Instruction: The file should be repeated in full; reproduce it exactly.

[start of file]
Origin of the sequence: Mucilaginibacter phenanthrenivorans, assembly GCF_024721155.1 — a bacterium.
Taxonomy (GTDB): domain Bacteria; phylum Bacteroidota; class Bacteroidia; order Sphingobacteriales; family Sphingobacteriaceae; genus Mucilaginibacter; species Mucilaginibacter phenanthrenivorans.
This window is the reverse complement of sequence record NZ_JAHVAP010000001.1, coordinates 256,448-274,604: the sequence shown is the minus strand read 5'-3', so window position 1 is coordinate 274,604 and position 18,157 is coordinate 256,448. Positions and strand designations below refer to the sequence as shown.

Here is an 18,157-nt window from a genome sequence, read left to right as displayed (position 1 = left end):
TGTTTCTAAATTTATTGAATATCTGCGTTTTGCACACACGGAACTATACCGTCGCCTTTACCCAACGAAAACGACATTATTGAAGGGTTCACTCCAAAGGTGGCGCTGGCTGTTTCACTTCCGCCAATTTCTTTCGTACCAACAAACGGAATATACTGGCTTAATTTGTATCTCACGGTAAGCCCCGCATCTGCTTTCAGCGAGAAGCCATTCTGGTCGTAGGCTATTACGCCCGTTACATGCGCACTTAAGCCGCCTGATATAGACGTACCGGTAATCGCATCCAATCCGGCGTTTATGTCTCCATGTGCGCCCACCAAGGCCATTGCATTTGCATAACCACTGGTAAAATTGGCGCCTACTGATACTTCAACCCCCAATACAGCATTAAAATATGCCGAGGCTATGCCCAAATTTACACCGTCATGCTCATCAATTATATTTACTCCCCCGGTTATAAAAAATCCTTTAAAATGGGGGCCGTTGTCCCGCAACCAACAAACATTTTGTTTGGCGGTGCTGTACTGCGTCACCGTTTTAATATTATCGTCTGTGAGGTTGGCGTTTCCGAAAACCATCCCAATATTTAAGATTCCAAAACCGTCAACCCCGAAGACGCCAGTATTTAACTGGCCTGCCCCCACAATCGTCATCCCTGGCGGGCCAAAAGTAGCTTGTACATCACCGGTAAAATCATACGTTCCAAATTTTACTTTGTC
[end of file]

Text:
Origin of the sequence: Mucilaginibacter phenanthrenivorans, assembly GCF_024721155.1 — a bacterium.
Taxonomy (GTDB): domain Bacteria; phylum Bacteroidota; class Bacteroidia; order Sphingobacteriales; family Sphingobacteriaceae; genus Mucilaginibacter; species Mucilaginibacter phenanthrenivorans.
This window is the reverse complement of sequence record NZ_JAHVAP010000001.1, coordinates 256,448-274,604: the sequence shown is the minus strand read 5'-3', so window position 1 is coordinate 274,604 and position 18,157 is coordinate 256,448. Positions and strand designations below refer to the sequence as shown.

Here is an 18,157-nt window from a genome sequence, read left to right as displayed (position 1 = left end):
TGTTTCTAAATTTATTGAATATCTGCGTTTTGCACACACGGAACTATACCGTCGCCTTTACCCAACGAAAACGACATTATTGAAGGGTTCACTCCAAAGGTGGCGCTGGCTGTTTCACTTCCGCCAATTTCTTTCGTACCAACAAACGGAATATACTGGCTTAATTTGTATCTCACGGTAAGCCCCGCATCTGCTTTCAGCGAGAAGCCATTCTGGTCGTAGGCTATTACGCCCGTTACATGCGCACTTAAGCCGCCTGATATAGACGTACCGGTAATCGCATCCAATCCGGCGTTTATGTCTCCATGTGCGCCCACCAAGGCCATTGCATTTGCATAACCACTGGTAAAATTGGCGCCTACTGATACTTCAACCCCCAATACAGCATTAAAATATGCCGAGGCTATGCCCAAATTTACACCGTCATGCTCATCAATTATATTTACTCCCCCGGTTATAAAAAATCCTTTAAAATGGGGGCCGTTGTCCCGCAACCAACAAACATTTTGTTTGGCGGTGCTGTACTGCGTCACCGTTTTAATATTATCGTCTGTGAGGTTGGCGTTTCCGAAAACCATCCCAATATTTAAGATTCCAAAACCGTCAACCCCGAAGACGCCAGTATTTAACTGGCCTGCCCCCACAATCGTCATCCCTGGCGGGCCAAAAGTAGCTTGTACATCACCGGTAAAATCATACGTTCCAAATTTTACTTTGTC